So, I asked each of these people the same few questions to guide their thinking and help them try to return to a clear path and their happy place.
Know Your “Why” for Training
First, I asked them to recall why they train. Whether you’ve been training for five months, five years, or five decades, you started for a reason way back when. Maybe several reasons.
But sometimes in the day-to-day of our training routines, we can forget the “why” and become bogged down in the “must.” I must train/work through this slump/prove something to someone. This is what had happened with many of these people. Me posing this question to them pulled them up short and prompted a realization that they had lost sight of their guiding principle.
“When we are feeling tunnel vision about our training, reminding ourselves to maintain perspective can help broaden our horizons again and help us feel more stable.”
If you are in that place in your mind, stop and take a minute to remind yourself why you started training in the first place, and why you train now. Are you still seeing to that fundamental purpose, whether it is the one that originally enticed you or the one that has developed over time? If not, what can you do to get back to it?
Staying Focused On Your Own Goals
Second, I asked these people a permutation of a question my father always asks me when he is helping me solve a problem: Who are you training for, and whose needs are being met by your training? This was another good place for reflection; we assume we are training for ourselves, but sometimes, somewhere along the way, we can discover that our needs have actually been sidelined in favor of someone else’s.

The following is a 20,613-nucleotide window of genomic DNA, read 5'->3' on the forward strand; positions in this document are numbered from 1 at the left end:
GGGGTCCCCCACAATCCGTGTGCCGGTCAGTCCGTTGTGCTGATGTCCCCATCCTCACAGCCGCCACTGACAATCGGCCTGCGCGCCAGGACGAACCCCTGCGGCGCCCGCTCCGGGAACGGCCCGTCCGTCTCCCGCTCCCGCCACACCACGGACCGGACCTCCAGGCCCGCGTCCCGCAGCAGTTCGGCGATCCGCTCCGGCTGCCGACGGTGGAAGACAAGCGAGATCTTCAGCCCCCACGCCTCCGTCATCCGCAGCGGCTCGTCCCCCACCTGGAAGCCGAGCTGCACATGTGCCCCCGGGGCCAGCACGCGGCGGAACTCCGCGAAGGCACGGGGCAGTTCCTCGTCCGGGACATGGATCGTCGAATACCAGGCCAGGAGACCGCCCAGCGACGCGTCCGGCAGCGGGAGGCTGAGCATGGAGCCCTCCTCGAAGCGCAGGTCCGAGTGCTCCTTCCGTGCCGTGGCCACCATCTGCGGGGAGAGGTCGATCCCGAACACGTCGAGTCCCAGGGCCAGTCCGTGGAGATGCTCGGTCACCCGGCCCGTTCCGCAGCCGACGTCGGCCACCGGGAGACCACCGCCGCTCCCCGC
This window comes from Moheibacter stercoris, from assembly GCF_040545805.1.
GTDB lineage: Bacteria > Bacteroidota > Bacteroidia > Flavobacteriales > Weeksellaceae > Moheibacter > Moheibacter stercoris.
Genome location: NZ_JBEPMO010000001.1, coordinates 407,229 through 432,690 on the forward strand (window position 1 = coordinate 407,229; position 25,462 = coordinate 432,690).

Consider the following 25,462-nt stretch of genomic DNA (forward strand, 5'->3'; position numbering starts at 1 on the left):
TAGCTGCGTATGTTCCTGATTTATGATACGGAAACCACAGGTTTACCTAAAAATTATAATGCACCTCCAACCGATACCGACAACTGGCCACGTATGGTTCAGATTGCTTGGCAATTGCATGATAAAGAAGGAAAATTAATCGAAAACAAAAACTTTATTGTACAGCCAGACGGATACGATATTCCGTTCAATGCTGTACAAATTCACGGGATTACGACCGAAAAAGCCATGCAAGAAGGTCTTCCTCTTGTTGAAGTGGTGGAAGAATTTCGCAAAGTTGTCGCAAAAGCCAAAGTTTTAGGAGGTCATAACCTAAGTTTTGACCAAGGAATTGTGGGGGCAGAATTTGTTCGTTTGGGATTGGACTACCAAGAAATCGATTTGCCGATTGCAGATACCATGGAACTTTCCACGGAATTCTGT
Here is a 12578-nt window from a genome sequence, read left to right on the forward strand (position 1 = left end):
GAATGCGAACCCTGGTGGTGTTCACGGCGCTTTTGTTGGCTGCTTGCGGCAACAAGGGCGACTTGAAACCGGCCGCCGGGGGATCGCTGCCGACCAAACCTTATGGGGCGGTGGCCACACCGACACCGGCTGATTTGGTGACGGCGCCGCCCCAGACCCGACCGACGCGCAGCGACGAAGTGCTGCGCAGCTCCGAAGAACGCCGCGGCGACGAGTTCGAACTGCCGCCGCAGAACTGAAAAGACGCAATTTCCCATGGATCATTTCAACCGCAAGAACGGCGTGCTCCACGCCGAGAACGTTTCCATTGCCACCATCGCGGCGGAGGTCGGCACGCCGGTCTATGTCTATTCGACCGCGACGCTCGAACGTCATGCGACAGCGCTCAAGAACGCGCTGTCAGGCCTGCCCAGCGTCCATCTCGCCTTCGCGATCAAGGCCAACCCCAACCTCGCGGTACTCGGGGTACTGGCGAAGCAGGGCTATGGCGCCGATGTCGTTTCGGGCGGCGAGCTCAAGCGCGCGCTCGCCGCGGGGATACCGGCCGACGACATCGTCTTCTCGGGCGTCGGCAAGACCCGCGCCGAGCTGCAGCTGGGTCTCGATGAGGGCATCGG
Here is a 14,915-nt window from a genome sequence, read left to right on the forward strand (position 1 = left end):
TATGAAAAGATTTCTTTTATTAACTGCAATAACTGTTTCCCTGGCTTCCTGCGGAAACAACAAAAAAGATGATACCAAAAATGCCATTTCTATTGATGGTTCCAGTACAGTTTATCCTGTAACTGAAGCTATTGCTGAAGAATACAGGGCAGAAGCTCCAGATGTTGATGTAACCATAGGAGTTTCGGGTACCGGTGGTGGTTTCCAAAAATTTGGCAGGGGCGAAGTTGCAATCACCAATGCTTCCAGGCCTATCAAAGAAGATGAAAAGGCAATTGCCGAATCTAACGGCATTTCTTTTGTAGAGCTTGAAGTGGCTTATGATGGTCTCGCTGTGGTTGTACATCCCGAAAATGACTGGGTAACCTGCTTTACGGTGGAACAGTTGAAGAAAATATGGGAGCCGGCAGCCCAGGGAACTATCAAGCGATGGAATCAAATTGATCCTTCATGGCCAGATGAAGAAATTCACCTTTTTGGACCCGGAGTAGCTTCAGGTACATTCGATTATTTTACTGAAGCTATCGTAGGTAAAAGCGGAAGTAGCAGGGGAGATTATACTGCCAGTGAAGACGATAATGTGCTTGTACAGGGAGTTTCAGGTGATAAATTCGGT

“Whether you’ve been training for five months, five years, or five decades, you started for a reason way back when. Maybe several reasons.”
Has the answer to these questions slowly shifted to exclude “me” and “mine” as part of the answers? Have you done the imperceptible slide away from your own priorities and toward those of the teammate who always wants to drill? The instructor who asks you to teach? The significant other who counts your training as quality together time?
TRY THIS: What Do You Really Want?
These could be perfectly good reasons to train – as long as they dovetail with your own reasons and do not replace them. But when we lose track, sometimes we realize that they have started to do exactly that.
How Does Your Training Fit Into Your Life?
Third, I asked these people to list for me (for themselves, really) their other priorities. Even the most dedicated grappler has at least some priorities besides grappling, whether these are cross-training, getting enough sleep, pursuing a non-jiu jitsu-related career, or spending time with friends and family.
“Various individuals have approached me asking for advice about their training, expressing anxiety, a feeling that their training is scattershot at best, and a sense that they have tons to do but don’t know where to start.”
When we are feeling tunnel vision about our training, reminding ourselves to maintain perspective can help broaden our horizons again and help us feel more stable. This doesn’t mean we need to de-prioritize training from its current status, but perhaps reminding ourselves of our other priorities can help us go back to viewing everything from a healthy perspective, particularly when we have started to feel off-kilter.
Don’t Waste Energy Fighting Yourself
Have you ever looked around and realized you are in a fight with your brain that you don’t remember the reason for? Has it affected your sense of how well you can get your training work done – or other things in your life, for that matter?
If so, what do you discover about how you might be able to recalibrate when you ask yourself the three questions above? Post your responses to comments.